Life was no easier back in England. Many people refused to associate with Shelley because of her elopement with Percy a decade earlier. (People in 19th century England did not forget things easily.) Still grieving the loss of Percy, Shelley hoped to assuage her pain and earn a living by writing a biography of her late husband. Shelley's father Timothy blocked her efforts, however, by threatening to cut off support to her son Percy Florence if she dared publish the details of his son's life. Timothy Shelley had not forgiven his son for his radical, unconventional lifestyle, and did not want history to remember him as he was.
Shelley got to work instead on another science fiction novel entitled The Last Man. Just as Frankenstein gave birth to centuries of rip-offs and remakes, The Last Man introduced the popular device of mankind fighting for its very existence, as war and plague threaten to wipe it out. She was also able to circumvent Timothy Shelley's prohibition on writing about his son by basing the fictional character of Adrian, Earl of Windsor on an idealized version of Percy Bysshe Shelley.
Her novel was a success, but Shelley was horribly lonely. "The last man! Yes I may well describe that solitary being's feelings, feeling myself as the last relic of a beloved race, my companions extinct before me," she wrote in her journal. "At the age of twenty-six I am in the condition of an aged person--all my old friends are gone ... & my heart fails when I think by how few ties I hold to the world." Men were interested in Shelley, but she refused to marry again. Her emotional energy went toward taking care of her son, Percy Florence, and her father.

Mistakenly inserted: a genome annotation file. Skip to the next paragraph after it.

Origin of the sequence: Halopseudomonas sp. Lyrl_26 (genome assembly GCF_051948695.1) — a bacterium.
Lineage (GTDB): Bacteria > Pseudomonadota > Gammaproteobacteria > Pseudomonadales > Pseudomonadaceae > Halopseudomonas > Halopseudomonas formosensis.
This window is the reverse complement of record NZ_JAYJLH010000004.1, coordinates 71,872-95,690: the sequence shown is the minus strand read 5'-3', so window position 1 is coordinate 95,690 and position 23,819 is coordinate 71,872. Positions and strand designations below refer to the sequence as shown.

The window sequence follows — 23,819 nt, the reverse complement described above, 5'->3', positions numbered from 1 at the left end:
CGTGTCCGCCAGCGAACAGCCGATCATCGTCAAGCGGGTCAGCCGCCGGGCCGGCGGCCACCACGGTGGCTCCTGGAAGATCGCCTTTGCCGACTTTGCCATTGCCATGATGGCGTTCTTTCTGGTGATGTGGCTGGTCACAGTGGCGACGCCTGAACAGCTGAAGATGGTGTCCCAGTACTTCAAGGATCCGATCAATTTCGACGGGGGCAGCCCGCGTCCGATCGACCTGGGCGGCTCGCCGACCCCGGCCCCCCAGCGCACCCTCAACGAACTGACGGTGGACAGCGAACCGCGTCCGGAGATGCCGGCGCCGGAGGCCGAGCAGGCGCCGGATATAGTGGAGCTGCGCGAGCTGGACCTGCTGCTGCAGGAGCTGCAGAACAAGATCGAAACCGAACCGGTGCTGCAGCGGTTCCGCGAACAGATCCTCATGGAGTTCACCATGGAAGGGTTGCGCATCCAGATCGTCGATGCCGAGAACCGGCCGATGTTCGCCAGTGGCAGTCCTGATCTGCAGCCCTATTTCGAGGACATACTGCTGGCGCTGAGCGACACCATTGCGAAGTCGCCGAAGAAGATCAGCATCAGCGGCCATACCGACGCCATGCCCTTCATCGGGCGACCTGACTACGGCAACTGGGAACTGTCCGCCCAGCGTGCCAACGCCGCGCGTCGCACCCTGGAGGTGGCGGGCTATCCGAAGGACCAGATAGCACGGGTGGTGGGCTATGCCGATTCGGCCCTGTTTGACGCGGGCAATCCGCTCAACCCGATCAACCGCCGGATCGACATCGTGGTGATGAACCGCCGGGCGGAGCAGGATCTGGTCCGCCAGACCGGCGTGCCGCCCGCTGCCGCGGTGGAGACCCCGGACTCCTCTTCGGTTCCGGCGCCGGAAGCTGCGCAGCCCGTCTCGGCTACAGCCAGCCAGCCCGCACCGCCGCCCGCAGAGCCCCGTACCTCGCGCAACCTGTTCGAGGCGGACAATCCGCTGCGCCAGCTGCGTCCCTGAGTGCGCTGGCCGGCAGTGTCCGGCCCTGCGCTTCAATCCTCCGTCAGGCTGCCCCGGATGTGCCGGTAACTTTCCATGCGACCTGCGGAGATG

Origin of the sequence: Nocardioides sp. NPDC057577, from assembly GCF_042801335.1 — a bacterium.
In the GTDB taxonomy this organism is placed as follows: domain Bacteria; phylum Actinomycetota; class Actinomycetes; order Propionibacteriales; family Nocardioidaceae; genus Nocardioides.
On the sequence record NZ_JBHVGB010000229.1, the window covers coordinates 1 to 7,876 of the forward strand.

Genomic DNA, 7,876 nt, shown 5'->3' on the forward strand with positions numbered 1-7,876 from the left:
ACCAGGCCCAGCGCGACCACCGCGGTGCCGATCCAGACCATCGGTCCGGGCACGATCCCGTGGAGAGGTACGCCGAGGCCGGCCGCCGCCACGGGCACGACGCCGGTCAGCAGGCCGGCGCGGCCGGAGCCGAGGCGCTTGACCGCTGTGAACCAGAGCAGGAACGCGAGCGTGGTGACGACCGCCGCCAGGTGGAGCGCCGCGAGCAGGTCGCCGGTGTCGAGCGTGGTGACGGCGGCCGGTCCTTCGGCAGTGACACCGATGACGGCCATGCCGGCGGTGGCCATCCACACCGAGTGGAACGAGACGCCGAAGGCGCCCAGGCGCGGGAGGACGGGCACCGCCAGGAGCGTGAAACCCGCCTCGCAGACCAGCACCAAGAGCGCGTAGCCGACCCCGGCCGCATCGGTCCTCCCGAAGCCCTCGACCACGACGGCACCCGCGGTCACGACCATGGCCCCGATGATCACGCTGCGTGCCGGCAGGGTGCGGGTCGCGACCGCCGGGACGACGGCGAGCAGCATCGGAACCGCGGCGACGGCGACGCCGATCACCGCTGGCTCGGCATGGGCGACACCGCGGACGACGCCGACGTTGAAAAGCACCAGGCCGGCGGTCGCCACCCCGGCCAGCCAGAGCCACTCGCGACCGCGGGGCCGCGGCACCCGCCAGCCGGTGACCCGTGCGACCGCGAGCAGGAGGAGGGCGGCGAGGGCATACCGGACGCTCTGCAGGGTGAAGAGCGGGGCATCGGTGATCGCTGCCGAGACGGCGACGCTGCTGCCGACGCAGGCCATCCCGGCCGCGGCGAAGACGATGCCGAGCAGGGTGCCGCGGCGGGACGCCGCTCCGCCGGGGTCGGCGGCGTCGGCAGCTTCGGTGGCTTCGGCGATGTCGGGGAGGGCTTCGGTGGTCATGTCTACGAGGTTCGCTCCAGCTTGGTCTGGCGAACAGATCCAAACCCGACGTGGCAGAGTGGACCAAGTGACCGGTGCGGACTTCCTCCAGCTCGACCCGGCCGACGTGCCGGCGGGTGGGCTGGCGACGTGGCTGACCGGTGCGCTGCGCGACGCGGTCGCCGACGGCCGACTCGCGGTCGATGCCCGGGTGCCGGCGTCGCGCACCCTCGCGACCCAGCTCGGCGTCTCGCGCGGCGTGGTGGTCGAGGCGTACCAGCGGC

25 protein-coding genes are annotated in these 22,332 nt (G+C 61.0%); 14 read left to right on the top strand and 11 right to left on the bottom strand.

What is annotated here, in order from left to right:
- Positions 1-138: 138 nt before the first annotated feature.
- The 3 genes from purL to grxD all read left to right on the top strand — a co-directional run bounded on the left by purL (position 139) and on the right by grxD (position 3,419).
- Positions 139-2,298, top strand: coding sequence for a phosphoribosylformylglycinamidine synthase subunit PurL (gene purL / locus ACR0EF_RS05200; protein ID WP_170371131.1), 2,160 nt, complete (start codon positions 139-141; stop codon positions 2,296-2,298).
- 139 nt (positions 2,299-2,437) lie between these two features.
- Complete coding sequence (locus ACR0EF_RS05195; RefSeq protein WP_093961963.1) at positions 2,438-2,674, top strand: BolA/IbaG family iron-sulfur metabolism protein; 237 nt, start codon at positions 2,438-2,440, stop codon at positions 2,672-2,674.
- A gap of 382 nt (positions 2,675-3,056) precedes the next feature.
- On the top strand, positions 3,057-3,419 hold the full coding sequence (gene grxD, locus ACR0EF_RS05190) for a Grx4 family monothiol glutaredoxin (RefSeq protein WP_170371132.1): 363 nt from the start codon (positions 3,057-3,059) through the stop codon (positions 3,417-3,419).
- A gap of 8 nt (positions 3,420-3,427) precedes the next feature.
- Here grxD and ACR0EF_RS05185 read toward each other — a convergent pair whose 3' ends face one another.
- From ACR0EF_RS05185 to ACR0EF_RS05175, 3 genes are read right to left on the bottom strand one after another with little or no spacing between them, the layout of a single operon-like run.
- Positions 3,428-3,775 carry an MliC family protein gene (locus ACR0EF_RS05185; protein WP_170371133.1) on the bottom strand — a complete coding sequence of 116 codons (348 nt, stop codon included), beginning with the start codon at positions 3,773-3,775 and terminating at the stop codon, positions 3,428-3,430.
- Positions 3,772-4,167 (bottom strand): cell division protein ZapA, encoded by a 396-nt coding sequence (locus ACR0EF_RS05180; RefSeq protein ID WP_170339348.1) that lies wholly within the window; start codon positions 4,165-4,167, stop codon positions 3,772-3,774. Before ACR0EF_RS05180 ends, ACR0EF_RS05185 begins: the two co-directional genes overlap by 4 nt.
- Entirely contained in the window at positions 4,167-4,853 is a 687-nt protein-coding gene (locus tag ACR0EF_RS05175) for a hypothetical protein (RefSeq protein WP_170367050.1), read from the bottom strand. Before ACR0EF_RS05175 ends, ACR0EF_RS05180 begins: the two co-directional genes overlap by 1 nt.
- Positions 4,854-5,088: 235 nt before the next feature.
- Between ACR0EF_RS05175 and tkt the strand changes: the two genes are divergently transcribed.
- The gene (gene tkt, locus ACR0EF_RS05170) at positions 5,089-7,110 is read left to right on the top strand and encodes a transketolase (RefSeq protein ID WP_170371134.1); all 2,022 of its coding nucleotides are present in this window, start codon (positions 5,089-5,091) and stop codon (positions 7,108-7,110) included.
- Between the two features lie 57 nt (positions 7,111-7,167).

Writing saved her. Though she never again wrote anything as popular as Frankenstein, Shelley worked diligently on books and articles for the remainder of her life. She published the (mostly unsuccessful) novel The Fortunes of Perkin Warbeck in 1830, followed by the novels Lodore in 1835 and Falkner in 1837. She also wrote dozens of essays and reviews. Timothy Shelley eventually relented and allowed her to publish an anthology of Percy Shelley's work, provided that the collection not contain any biographical information about the poet. Shelley got around this clause by writing introductory notes to the poems. She published the collected poems of Shelley in November 1839, followed by a collection of Shelley's essays and other writing.
Problems continued to hound Shelley, but she faced them with grit and courage. In 1841 a man claiming to be Lord Byron's son threatened to publish letters allegedly written by Mary and Percy Shelley unless Mary Shelley paid him off. She sought and won a court injunction to prevent him from doing so. By the late 1840s, Shelley was experiencing the first symptoms of the brain tumor that eventually took her life. In December 1850 her right leg went numb, and she had trouble talking. Within a month she was almost completely paralyzed. Mary Wollstonecraft Shelley died 1 February 1851 at her home in London. She was buried between her parents, the two people who taught her by example never to compromise who she was.